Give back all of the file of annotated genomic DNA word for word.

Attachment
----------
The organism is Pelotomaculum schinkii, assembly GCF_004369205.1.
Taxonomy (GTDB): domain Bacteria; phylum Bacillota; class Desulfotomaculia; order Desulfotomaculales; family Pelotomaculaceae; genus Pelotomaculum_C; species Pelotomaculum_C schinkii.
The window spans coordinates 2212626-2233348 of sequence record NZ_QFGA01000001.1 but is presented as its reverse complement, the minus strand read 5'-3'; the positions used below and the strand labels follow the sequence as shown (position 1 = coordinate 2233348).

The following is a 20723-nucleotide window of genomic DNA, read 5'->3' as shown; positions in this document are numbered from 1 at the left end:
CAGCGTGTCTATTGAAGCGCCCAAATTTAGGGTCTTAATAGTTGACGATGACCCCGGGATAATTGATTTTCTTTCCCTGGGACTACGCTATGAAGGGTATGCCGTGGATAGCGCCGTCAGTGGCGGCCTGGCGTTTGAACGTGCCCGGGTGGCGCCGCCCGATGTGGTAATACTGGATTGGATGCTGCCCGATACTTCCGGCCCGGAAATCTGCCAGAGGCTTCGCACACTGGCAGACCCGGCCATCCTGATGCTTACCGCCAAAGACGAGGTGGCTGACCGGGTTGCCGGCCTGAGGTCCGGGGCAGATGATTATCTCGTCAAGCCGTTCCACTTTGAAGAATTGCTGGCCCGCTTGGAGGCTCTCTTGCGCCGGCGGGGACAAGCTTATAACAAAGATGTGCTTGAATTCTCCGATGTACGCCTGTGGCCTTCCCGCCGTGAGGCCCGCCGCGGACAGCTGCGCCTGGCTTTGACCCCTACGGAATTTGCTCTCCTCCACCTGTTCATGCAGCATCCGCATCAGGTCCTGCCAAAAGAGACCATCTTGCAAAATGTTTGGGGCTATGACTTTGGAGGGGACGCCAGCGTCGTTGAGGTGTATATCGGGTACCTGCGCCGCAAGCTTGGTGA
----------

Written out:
The organism is Pelotomaculum schinkii, assembly GCF_004369205.1.
Taxonomy (GTDB): domain Bacteria; phylum Bacillota; class Desulfotomaculia; order Desulfotomaculales; family Pelotomaculaceae; genus Pelotomaculum_C; species Pelotomaculum_C schinkii.
The window spans coordinates 2212626-2233348 of sequence record NZ_QFGA01000001.1 but is presented as its reverse complement, the minus strand read 5'-3'; the positions used below and the strand labels follow the sequence as shown (position 1 = coordinate 2233348).

The following is a 20723-nucleotide window of genomic DNA, read 5'->3' as shown; positions in this document are numbered from 1 at the left end:
CAGCGTGTCTATTGAAGCGCCCAAATTTAGGGTCTTAATAGTTGACGATGACCCCGGGATAATTGATTTTCTTTCCCTGGGACTACGCTATGAAGGGTATGCCGTGGATAGCGCCGTCAGTGGCGGCCTGGCGTTTGAACGTGCCCGGGTGGCGCCGCCCGATGTGGTAATACTGGATTGGATGCTGCCCGATACTTCCGGCCCGGAAATCTGCCAGAGGCTTCGCACACTGGCAGACCCGGCCATCCTGATGCTTACCGCCAAAGACGAGGTGGCTGACCGGGTTGCCGGCCTGAGGTCCGGGGCAGATGATTATCTCGTCAAGCCGTTCCACTTTGAAGAATTGCTGGCCCGCTTGGAGGCTCTCTTGCGCCGGCGGGGACAAGCTTATAACAAAGATGTGCTTGAATTCTCCGATGTACGCCTGTGGCCTTCCCGCCGTGAGGCCCGCCGCGGACAGCTGCGCCTGGCTTTGACCCCTACGGAATTTGCTCTCCTCCACCTGTTCATGCAGCATCCGCATCAGGTCCTGCCAAAAGAGACCATCTTGCAAAATGTTTGGGGCTATGACTTTGGAGGGGACGCCAGCGTCGTTGAGGTGTATATCGGGTACCTGCGCCGCAAGCTTGGTGA